What is a rent-vestor and how you can be one
A clever and increasingly popular way to get into the property market is to become a rent-vestor. Its principle and logic are beautifully simple – buy where you can afford and rent where you want to live.
Younger buyers often adopt this approach, frustrated that the inner-city and beachside suburbs that offer the lifestyle they seek have been priced beyond their immediate reach.
But it can also be smart to think further ahead by buying and then renting a family home in the suburbs, getting set up for the future.
Rent-vesting is a long-term strategy. Solid capital gains can take years to realise, although national property values rose 21% last year – a record that is unlikely to be immediately repeated..
Here are some ideas around rent-vesting to inspire your thinking about how you can break into the property market.
- Choose carefully – Select the style of property and your preferred area carefully. You want the home to achieve strong capital gains, but it must also attract tenants so achieve good rent. An empty property will hurt your cash flow.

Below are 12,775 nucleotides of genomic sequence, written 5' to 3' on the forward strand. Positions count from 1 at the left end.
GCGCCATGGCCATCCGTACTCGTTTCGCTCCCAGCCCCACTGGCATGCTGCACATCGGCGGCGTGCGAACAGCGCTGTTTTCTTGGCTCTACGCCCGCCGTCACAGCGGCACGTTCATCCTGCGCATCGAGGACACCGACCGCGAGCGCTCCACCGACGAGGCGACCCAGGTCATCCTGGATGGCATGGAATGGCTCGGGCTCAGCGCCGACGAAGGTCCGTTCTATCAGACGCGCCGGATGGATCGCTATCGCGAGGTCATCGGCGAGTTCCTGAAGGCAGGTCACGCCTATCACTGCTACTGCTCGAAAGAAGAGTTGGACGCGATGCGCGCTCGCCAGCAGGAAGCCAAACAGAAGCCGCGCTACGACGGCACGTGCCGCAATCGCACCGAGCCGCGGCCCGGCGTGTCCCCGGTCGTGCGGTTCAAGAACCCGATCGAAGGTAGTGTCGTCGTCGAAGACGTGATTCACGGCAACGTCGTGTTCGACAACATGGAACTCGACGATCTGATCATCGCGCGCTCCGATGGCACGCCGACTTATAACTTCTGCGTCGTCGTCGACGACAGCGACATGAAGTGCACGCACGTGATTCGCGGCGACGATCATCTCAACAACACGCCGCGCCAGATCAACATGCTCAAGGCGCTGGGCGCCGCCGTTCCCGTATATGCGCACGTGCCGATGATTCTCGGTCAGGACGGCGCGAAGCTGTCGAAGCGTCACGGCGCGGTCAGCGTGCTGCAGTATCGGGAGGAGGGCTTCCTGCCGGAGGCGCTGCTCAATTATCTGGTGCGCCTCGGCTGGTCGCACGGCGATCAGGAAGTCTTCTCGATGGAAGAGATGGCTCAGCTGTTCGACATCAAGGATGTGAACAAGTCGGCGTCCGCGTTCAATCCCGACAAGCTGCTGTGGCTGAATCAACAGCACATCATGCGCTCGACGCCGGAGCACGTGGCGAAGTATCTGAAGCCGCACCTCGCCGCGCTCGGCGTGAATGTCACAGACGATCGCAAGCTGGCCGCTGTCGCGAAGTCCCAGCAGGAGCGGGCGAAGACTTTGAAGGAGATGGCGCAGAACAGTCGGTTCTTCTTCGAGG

- Amenities count – Make sure your target properties have access to good transport, shops and schools as these are often among tenants' most important considerations.
- Expert advice – Ensure you enjoy all the financial and tax benefits of owning a rental property by seeking advice from your accountant or qualified financial adviser.
- Be worry-free – Being a landlord can be stressful when something goes wrong. Consider using a real estate agency's property management team. Fees range from 4-7%, but they'll do the heavy-lifting when problems arise.
- Reserve cash – It's a great idea to have money aside for any one-off repair costs and those times when the property lies empty as one tenant leaves and another moves in.
This article is provided for general information only and does not take into account the specific needs, objectives or circumstances of the reader. Before acting on any information, you should consider whether it is appropriate for your personal circumstances, carry out your own research and seek professional advice.